Rockefeller, the other captain for girls’ varsity, was more focused on her recent improvement and her ability to prove herself worthy of her position as captain, even though she was not given much playing time last year.

“I feel proud that I was able to make a bigger impact on the court this year.”

The girls were not the only ones who were proud of their achievements. Robert Slopek, their varsity coach, spoke highly of his captains.

“They were committed to making our program the best both on and off the court. They are both great examples of student-athletes. They complete their work and do a great job balancing their time,” Slopek praised.

Beyond the incredible accomplishments from girls’ basketball, several varsity basketball players from the boys team feel just as proficient in reaching the All-State level and express the commitment and hard work required to become successful student athletes.

Sean Taylor, a common name in the starting five for Centennial varsity, openly shared the challenges he faced to obtain the elite achievement.

“Playing basketball is what I love to do but doing well in school and getting good grades is something I pride myself on,” Taylor revealed. “To reach this level took hard work and some afternoons or nights that were homework filled and time-consuming.”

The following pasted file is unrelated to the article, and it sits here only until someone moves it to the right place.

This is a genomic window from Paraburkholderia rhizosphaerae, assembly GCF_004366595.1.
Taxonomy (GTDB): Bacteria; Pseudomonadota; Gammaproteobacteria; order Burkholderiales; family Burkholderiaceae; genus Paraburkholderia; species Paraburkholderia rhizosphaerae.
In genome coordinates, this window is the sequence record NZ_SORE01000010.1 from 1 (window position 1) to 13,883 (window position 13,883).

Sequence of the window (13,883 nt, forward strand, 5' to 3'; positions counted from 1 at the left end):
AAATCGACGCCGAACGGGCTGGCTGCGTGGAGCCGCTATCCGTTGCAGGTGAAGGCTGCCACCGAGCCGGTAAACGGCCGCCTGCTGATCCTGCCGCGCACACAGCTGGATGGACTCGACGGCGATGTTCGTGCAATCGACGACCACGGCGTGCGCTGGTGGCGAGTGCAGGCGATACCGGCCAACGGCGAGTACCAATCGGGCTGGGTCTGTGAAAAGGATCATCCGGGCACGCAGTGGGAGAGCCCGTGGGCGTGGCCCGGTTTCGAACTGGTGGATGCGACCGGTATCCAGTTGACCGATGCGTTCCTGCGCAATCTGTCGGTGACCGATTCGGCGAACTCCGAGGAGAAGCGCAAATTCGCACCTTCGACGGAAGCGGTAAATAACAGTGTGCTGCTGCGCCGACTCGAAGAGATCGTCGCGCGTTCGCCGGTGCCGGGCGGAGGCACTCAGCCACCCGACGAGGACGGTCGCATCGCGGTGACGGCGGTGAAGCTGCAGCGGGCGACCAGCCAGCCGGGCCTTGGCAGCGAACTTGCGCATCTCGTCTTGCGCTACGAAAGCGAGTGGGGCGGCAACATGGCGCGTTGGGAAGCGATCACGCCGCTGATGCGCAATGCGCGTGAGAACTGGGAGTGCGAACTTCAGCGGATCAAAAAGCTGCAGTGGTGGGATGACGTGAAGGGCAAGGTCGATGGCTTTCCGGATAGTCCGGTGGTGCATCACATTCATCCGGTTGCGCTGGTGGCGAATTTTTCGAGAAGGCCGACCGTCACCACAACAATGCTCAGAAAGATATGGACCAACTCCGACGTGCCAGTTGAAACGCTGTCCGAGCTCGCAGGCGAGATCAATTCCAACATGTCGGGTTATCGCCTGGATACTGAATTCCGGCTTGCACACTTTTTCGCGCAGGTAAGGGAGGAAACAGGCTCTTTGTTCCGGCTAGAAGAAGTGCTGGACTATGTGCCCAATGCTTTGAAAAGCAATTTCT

While Taylor described his struggles as a student athlete, his fellow player, Cameron Berkeley, divulged his belief that the accomplishments of the selected players were due to the effort and endurance of the entire team, whether it be on the court or in the classroom.

“It is incredible to be recognized for any accomplishments and as a team it was important that we took care of the academic side of being a student athlete in order to focus on our performance on the court,” Berkeley commented.

Centennial High School students and staff are very proud of the achievements of the school’s student athletes, and hope to see many more students emerge as leaders in their own sports.

For more breaking news and photos, follow The Wingspan on Instagram and Twitter @CHSWingspan.

Maryland Welcomes the Lanternfly

Words: Eliza Andrew